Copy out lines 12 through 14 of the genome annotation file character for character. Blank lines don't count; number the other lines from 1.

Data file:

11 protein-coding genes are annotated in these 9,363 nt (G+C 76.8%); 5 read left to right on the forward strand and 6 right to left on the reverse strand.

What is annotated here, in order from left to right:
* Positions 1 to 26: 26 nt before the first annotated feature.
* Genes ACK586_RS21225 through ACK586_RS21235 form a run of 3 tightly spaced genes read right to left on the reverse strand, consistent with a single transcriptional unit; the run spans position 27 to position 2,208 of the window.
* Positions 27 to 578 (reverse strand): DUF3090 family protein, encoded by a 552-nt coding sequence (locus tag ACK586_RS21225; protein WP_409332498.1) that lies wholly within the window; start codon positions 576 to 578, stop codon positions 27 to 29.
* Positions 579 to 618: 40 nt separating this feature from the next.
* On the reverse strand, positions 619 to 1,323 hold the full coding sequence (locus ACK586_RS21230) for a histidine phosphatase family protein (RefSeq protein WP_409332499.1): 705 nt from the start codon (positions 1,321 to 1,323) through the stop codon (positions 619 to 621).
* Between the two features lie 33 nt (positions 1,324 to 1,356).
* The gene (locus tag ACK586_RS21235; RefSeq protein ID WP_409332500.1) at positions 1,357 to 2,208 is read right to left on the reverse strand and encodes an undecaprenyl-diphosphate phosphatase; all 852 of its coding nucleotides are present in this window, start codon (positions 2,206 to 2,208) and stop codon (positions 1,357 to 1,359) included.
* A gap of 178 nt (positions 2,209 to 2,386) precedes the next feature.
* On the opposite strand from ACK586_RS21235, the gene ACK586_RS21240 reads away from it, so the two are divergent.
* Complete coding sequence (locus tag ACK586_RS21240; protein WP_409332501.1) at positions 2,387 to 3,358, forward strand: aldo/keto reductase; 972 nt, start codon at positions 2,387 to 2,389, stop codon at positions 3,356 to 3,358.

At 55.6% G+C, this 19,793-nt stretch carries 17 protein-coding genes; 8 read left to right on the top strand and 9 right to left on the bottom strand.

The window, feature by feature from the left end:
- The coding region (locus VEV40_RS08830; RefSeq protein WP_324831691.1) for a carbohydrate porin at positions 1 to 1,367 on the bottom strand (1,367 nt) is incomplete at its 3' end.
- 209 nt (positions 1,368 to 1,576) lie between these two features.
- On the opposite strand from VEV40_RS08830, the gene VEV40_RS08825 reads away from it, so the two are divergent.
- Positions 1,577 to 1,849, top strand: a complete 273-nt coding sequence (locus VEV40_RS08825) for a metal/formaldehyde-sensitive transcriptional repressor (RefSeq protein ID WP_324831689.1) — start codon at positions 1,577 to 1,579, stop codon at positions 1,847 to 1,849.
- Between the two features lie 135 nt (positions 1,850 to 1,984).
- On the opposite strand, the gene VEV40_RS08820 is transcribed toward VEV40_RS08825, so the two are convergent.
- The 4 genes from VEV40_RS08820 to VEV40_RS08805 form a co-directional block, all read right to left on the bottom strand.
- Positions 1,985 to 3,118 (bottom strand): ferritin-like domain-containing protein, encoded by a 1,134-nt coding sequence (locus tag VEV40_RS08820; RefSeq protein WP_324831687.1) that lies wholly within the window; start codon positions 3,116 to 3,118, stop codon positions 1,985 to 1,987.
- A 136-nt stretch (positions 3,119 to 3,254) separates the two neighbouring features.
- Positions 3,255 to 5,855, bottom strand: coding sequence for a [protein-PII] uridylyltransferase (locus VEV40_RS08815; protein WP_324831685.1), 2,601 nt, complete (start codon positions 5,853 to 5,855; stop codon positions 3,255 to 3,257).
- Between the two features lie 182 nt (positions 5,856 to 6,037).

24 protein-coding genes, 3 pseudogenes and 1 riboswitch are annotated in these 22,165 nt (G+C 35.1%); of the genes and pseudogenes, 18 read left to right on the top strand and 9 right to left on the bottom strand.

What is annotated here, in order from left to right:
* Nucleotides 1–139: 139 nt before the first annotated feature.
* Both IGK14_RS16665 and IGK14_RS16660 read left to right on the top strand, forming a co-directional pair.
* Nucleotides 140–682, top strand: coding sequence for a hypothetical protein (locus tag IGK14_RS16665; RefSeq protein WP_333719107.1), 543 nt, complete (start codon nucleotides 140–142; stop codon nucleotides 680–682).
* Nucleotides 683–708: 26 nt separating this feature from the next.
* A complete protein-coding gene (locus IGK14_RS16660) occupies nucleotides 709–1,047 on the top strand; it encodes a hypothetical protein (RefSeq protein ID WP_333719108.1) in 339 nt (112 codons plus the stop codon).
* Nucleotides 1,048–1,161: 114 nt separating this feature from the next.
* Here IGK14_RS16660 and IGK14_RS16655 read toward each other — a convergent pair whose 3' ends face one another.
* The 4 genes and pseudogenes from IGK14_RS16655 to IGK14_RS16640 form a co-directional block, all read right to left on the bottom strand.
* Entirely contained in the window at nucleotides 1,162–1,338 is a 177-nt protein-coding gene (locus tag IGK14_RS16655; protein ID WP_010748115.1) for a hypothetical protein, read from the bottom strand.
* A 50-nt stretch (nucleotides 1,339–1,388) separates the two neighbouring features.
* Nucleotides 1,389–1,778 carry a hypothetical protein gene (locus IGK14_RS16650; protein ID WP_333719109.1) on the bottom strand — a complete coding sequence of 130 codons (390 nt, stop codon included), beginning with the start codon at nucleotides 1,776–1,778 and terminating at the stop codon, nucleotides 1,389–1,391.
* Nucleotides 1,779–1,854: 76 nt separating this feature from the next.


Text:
* Complete coding sequence (locus tag ACK586_RS21240; protein WP_409332501.1) at positions 2,387 to 3,358, forward strand: aldo/keto reductase; 972 nt, start codon at positions 2,387 to 2,389, stop codon at positions 3,356 to 3,358.

At 55.6% G+C, this 19,793-nt stretch carries 17 protein-coding genes; 8 read left to right on the top strand and 9 right to left on the bottom strand.

The window, feature by feature from the left end: